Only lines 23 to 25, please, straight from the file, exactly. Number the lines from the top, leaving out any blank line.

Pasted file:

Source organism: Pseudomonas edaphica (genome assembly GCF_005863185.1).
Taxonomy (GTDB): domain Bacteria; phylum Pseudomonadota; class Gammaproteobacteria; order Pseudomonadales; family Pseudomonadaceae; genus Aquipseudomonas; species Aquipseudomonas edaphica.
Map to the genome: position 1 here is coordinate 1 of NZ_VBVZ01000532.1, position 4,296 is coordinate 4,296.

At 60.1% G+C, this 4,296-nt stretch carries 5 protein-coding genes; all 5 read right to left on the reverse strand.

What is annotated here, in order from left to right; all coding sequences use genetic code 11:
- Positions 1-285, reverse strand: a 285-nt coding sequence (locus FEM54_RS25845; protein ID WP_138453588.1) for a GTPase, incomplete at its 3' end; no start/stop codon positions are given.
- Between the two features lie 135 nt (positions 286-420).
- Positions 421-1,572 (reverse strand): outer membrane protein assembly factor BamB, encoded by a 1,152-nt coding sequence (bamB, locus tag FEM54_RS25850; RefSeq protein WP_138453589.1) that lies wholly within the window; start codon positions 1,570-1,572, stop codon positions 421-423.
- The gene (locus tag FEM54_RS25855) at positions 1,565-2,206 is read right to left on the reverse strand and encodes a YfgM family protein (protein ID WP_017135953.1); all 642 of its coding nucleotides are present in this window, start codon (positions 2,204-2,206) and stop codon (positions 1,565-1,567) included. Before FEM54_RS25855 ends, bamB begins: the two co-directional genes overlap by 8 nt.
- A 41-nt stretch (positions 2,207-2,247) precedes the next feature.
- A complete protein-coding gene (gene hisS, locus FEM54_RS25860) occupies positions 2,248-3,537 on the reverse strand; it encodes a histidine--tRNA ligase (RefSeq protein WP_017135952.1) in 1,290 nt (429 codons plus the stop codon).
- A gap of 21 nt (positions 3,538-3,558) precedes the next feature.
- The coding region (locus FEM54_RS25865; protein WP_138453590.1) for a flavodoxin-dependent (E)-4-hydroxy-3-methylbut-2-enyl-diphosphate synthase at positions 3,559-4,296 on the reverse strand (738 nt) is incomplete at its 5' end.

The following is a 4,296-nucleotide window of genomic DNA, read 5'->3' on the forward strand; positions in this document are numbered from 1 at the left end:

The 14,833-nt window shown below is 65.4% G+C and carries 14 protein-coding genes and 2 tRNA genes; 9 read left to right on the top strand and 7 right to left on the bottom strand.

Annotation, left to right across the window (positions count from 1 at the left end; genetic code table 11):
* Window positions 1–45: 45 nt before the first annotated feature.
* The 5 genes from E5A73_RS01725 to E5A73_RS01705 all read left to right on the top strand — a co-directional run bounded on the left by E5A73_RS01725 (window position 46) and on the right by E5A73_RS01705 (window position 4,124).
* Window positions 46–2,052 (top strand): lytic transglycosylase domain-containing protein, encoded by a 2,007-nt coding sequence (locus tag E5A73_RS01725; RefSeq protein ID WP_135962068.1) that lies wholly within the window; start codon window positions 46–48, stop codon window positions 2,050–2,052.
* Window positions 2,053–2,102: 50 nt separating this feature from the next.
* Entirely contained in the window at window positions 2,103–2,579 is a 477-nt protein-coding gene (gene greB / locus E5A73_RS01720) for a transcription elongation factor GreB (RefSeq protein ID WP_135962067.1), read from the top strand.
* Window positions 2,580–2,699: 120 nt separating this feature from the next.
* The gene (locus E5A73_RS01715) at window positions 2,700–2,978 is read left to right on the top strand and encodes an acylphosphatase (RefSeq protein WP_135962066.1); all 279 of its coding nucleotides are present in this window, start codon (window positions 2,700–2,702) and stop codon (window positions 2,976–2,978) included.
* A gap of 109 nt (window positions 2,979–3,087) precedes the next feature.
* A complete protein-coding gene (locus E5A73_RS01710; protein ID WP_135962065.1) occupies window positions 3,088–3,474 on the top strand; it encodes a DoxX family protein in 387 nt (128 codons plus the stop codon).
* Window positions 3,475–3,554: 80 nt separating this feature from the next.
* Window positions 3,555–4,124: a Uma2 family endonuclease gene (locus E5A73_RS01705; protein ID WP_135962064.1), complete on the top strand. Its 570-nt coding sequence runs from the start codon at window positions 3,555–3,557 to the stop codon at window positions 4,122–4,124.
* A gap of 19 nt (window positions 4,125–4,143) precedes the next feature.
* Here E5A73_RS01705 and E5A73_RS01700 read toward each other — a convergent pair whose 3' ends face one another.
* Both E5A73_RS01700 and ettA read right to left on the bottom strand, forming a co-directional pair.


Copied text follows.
* The gene (locus E5A73_RS01715) at window positions 2,700–2,978 is read left to right on the top strand and encodes an acylphosphatase (RefSeq protein WP_135962066.1); all 279 of its coding nucleotides are present in this window, start codon (window positions 2,700–2,702) and stop codon (window positions 2,976–2,978) included.
* A gap of 109 nt (window positions 2,979–3,087) precedes the next feature.
* A complete protein-coding gene (locus E5A73_RS01710; protein ID WP_135962065.1) occupies window positions 3,088–3,474 on the top strand; it encodes a DoxX family protein in 387 nt (128 codons plus the stop codon).